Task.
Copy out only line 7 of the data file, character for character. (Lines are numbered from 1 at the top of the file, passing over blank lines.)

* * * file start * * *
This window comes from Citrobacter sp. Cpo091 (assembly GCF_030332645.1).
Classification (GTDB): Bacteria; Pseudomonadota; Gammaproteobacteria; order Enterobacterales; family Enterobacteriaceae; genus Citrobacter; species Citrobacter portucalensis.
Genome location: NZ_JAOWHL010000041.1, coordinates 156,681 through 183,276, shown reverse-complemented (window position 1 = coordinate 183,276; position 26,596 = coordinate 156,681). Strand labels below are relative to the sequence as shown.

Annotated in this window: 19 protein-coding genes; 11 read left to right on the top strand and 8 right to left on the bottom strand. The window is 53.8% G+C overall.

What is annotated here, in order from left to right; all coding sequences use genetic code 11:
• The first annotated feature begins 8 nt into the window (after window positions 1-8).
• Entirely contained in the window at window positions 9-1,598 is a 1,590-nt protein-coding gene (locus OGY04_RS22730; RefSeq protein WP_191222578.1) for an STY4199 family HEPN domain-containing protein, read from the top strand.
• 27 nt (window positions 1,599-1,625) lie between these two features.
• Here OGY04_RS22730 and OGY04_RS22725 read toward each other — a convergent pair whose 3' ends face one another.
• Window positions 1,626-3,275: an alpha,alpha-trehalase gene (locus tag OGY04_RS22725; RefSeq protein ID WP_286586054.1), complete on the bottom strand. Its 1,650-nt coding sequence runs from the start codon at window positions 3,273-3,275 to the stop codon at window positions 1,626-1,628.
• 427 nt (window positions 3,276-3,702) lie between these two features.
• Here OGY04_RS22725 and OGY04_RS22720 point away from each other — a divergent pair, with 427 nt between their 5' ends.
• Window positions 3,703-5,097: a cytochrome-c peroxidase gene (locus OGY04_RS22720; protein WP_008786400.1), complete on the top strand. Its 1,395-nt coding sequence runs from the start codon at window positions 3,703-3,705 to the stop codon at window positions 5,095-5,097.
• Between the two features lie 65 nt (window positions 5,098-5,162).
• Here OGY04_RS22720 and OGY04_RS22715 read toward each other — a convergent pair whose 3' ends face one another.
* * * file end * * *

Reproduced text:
• Entirely contained in the window at window positions 9-1,598 is a 1,590-nt protein-coding gene (locus OGY04_RS22730; RefSeq protein WP_191222578.1) for an STY4199 family HEPN domain-containing protein, read from the top strand.